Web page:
1 Source for Don Ha-Kohen

2 Source for Don Ha-Kohen

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Of course Cohen and Cassirer are not the only families whose trajectories intersect at this point. Wives and husbands from other families merge in bringing other influences and histories. Over time, some of the other family histories which emerge as important influences will also be added to this overview. One is that of the Falk family, which originated in Dessau, also in the same area of Central Europe as the Cassirers and Cohens, and which became entwined with both.

[For sources and more detail about the Ha-Kohen history click here?]

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Of course Cohen and Cassirer are not the only families whose trajectories intersect at this point. Wives and husbands from other families merge in bringing other influences and histories. Over time, some of the other family histories which emerge as important influences will also be added to this overview. One is that of the Falk family, which originated in Dessau, also in the same area of Central Europe as the Cassirers and Cohens, and which became entwined with both.

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Of course Cohen and Cassirer are not the only families whose trajectories intersect at this point. Wives and husbands from other families merge in bringing other influences and histories. Over time, some of the other family histories which emerge as important influences will also be added to this overview. One is that of the Falk family, which originated in Dessau, also in the same area of Central Europe as the Cassirers and Cohens, and which became entwined with both.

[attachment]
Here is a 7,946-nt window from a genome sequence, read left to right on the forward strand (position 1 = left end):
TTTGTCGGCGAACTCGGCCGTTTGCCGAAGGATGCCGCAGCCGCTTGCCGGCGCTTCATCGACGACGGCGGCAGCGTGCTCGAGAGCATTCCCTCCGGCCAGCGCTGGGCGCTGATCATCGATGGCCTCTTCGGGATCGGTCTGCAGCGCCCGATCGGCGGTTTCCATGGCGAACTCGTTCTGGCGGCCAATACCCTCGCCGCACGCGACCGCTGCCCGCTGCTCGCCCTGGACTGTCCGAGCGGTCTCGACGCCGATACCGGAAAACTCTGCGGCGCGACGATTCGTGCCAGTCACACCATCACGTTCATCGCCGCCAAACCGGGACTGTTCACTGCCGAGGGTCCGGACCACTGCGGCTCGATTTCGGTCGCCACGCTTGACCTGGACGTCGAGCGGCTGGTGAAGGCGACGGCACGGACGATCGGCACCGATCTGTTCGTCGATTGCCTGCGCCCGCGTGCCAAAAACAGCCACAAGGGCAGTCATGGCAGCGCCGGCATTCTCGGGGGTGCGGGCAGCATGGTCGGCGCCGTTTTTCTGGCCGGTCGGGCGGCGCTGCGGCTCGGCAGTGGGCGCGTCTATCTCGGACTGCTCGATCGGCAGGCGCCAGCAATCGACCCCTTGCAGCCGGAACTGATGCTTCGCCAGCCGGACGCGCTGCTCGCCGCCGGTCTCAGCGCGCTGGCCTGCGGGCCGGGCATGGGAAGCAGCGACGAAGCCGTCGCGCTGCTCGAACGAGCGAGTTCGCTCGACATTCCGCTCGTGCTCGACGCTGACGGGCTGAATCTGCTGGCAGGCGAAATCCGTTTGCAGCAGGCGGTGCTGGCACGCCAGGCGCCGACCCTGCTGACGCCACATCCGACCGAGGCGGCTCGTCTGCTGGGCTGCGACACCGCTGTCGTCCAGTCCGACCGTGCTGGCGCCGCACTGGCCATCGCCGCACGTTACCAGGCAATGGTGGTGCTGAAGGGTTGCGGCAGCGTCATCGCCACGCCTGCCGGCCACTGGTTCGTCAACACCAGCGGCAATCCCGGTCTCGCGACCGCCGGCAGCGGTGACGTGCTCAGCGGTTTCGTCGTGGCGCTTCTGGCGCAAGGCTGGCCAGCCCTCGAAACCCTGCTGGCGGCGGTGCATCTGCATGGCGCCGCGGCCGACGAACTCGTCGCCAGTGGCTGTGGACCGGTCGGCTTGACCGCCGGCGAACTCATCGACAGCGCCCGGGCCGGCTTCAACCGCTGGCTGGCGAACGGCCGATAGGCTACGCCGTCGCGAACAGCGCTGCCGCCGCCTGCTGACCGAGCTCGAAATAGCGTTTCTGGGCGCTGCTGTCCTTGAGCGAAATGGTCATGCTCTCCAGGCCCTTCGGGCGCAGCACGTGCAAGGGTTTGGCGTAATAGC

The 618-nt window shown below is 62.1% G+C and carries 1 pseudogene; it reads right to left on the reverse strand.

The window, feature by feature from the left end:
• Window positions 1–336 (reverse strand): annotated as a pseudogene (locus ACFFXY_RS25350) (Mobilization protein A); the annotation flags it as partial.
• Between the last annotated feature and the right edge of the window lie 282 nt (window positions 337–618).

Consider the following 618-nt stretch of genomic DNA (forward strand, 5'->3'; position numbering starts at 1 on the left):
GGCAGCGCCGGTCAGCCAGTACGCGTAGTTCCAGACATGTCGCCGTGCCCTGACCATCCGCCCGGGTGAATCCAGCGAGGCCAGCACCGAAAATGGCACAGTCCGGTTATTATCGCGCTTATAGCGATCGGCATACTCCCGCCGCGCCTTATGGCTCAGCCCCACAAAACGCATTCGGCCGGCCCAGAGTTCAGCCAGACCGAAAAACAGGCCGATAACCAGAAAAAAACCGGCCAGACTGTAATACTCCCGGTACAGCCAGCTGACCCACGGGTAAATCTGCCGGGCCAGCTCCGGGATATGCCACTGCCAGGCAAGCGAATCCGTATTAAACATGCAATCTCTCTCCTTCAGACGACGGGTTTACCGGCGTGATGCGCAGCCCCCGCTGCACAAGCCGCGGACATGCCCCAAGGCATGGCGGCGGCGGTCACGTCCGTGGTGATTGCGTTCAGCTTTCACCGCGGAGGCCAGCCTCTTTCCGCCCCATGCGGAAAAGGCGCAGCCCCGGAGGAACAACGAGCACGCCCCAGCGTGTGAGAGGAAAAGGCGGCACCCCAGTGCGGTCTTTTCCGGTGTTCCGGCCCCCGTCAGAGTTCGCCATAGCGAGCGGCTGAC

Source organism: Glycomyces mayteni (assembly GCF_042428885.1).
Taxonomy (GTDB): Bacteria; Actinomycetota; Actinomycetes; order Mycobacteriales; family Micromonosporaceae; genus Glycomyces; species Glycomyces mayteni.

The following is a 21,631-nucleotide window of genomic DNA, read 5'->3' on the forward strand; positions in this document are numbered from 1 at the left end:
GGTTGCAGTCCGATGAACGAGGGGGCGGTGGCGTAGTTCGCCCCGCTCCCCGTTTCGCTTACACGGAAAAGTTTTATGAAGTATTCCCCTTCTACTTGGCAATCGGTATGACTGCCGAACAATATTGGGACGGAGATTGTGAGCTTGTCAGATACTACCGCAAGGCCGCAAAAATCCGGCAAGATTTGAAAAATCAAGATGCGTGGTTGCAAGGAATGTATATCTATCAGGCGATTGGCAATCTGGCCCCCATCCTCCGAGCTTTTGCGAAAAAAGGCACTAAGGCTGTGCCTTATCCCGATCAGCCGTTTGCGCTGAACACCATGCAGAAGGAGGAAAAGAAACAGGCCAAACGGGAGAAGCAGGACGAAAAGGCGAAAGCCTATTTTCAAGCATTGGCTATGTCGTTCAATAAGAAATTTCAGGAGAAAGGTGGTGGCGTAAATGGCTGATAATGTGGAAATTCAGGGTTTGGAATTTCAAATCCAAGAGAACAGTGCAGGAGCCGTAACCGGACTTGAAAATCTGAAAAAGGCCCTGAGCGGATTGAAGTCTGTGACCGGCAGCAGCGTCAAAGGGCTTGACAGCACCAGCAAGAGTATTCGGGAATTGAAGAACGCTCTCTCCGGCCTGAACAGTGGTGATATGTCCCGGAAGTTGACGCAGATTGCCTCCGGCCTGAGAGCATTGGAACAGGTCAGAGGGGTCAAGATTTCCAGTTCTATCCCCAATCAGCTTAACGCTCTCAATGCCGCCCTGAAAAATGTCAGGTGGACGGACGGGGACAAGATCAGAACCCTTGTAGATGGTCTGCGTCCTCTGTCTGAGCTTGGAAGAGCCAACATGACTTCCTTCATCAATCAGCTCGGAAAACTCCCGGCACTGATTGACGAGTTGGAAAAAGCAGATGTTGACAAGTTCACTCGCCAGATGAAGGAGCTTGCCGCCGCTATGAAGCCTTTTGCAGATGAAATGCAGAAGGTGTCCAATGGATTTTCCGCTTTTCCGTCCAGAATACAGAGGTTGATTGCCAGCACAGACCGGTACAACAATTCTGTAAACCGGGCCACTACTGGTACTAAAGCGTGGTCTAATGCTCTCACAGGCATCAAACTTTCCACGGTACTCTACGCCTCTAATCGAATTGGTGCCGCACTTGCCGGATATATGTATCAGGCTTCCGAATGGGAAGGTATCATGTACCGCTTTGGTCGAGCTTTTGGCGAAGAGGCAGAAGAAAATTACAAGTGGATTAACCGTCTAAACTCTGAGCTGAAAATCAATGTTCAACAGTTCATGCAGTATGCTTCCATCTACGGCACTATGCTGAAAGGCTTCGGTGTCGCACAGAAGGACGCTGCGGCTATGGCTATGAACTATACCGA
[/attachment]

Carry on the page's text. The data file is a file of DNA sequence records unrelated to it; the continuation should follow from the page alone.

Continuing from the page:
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and his wife Pesel.

to:

and his wife Pesel.

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    Moses Loebel Cassirer (1771-1837)
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Moses Loebel Cassirer (1771-1837)

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(nogroupfooter:)(:includeurl http://metastudies.net/genealogy/ZDocs/Stories/stories01.html height=2200 width=100% border=0)

A tale of two men: Cassirer and Cohen 1500-1800

=Note: In the map above numbers refer to the following places: 1. Schweinfurt 2. Dessau 3. Berlin, 4 Breslau (now Wroclaw), 5 Schwientochlowitz, 6. Krakau (Cracow in English) - click on map to expand it. =====
to:
>=Note: In the map above numbers refer to the following places: 1. Schweinfurt 2. Dessau 3. Berlin, 4 Breslau (now Wroclaw), 5 Schwientochlowitz, 6. Krakau (Cracow in English) - click on map to expand it. =====
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 Of course Cohen and Cassirer are not the only families whose trajectories intersect at this point. Wives and husbands from other families merge in bringing other influences and histories. Over time, some of the other family histories which emerge as important influences will also be added to this overview. One is that of the Falk family, which originated in Dessau, also in the same area of Central Europe as the Cassirers and Cohens, and which became entwined with both.